The Midwestern states, also known as the Corn Belt to the U.S., are a prime breeding ground for monarch butterflies during their migration to Mexico. The milkweed plant that grows in this area serves as the only source of food for the caterpillar during the monarch life cycle. Without milkweed, the monarchs can not reproduce and continue their migration. Due to the destruction of prairies and the use of herbicides, the habitat is diminishing.
A key part of increasing the monarch population is getting more milkweed plants in the landscape. In order to stabilize the population, it is likely that more than a billion new plants will be required. Conservationists are working on cost-effective ways to plant more milkweed and nectar plants in these areas. In addition to new planting, protecting and restoring the current wildflower-rich grasslands for monarchs and other pollinators is important, too.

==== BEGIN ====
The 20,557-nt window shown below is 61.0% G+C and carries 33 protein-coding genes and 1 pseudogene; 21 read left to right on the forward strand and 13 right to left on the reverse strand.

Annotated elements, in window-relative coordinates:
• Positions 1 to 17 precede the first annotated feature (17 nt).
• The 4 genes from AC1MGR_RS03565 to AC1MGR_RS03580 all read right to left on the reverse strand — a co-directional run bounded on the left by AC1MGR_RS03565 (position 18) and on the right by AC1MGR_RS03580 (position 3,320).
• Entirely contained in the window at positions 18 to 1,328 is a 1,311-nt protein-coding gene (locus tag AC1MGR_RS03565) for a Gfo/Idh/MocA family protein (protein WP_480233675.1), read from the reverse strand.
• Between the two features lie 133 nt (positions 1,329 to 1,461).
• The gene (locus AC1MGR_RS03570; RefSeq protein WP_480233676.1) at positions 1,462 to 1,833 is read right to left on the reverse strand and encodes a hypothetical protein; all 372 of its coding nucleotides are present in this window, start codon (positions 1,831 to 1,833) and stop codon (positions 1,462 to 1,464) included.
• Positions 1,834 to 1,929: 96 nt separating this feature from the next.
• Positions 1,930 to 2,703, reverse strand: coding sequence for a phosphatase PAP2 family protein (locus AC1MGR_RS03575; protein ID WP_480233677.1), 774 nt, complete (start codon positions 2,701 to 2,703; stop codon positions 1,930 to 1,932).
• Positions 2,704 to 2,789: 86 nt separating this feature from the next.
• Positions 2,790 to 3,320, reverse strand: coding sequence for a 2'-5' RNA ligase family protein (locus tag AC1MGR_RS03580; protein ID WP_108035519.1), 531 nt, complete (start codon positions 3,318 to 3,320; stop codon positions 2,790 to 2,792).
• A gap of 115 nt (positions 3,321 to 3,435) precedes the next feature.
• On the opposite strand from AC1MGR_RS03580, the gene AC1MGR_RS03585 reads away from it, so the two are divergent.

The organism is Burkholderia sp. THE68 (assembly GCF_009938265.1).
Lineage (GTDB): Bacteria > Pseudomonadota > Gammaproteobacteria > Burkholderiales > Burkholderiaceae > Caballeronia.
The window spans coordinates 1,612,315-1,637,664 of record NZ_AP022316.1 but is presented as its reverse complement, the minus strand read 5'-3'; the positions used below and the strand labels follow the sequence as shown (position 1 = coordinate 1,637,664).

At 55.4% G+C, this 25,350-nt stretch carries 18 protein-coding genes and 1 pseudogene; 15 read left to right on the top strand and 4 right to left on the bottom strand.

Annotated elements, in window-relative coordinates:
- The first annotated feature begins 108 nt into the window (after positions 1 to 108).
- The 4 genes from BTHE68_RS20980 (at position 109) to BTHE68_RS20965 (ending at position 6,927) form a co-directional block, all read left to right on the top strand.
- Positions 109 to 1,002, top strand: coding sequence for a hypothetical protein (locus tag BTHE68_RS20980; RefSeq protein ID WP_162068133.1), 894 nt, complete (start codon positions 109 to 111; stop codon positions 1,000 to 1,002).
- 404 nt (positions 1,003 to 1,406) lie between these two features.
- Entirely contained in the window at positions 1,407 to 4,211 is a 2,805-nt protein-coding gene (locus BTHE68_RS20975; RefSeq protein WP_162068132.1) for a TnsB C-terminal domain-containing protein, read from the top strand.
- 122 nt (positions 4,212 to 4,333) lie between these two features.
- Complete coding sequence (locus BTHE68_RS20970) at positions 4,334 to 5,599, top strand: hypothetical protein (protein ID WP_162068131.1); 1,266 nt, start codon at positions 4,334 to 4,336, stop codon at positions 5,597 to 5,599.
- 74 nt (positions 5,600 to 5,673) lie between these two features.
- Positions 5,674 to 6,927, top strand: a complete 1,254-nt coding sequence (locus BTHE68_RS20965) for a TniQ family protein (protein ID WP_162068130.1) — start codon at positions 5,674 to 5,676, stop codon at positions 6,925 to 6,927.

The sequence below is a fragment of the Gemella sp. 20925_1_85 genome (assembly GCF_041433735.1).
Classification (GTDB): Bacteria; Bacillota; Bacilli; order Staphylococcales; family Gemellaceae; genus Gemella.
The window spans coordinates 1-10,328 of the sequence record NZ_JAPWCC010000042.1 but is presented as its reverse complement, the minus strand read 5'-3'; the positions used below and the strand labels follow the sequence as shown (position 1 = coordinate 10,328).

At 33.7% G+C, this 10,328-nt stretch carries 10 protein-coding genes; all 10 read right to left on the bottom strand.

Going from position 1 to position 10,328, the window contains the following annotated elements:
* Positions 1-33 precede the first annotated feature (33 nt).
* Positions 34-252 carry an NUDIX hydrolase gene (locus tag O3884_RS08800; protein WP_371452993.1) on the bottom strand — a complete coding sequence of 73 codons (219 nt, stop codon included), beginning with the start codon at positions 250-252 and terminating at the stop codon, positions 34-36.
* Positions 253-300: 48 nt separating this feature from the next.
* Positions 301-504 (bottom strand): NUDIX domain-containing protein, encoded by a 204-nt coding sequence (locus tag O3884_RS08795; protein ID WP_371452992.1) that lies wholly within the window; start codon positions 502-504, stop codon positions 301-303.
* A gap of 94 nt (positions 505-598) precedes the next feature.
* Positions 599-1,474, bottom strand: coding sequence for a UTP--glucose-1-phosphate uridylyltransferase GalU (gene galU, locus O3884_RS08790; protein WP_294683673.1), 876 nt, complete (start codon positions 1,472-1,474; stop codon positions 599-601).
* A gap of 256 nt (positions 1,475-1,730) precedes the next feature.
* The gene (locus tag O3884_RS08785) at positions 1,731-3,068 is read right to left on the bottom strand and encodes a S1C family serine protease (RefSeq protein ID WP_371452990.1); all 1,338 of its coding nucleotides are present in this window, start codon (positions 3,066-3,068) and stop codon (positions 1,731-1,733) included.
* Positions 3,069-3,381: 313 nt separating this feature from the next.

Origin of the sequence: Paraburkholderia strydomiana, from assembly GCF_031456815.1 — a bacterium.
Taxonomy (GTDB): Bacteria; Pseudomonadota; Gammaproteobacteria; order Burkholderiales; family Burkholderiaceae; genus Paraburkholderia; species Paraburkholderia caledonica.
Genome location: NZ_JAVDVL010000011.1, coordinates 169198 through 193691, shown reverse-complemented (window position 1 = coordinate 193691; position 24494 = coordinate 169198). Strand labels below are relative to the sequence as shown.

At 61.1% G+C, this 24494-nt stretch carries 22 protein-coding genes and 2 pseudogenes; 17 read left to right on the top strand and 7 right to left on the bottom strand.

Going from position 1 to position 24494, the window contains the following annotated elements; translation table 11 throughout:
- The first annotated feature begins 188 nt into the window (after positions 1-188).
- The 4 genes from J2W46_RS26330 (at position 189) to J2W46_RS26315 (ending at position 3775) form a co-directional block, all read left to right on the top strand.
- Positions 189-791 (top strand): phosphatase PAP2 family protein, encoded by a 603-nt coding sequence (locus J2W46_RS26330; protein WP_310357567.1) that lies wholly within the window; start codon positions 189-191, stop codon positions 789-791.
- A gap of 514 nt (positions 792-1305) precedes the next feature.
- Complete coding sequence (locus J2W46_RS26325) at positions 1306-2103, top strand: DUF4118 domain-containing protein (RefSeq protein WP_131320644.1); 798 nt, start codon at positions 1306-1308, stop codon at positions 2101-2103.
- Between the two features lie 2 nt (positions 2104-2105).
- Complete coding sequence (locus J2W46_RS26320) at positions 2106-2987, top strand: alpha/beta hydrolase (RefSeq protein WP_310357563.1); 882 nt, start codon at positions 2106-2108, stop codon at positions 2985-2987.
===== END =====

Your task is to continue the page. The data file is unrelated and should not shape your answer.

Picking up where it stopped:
One way you can help is to plant milkweeds native to your area in gardens, parks, and along the sides of the road. Since milkweed can often look messy, the public's perception of these plants needs to change. Some people mow or spray herbicides to control the milkweed plant, not realizing they are so vital to the monarch butterfly. Allowing them to grow naturally will positively impact monarchs and other pollinators.
By creating your garden and spreading the word, you can help make a difference for the monarch butterfly. If everyone does a small part, we will be able to enjoy these beautiful creatures for years to come.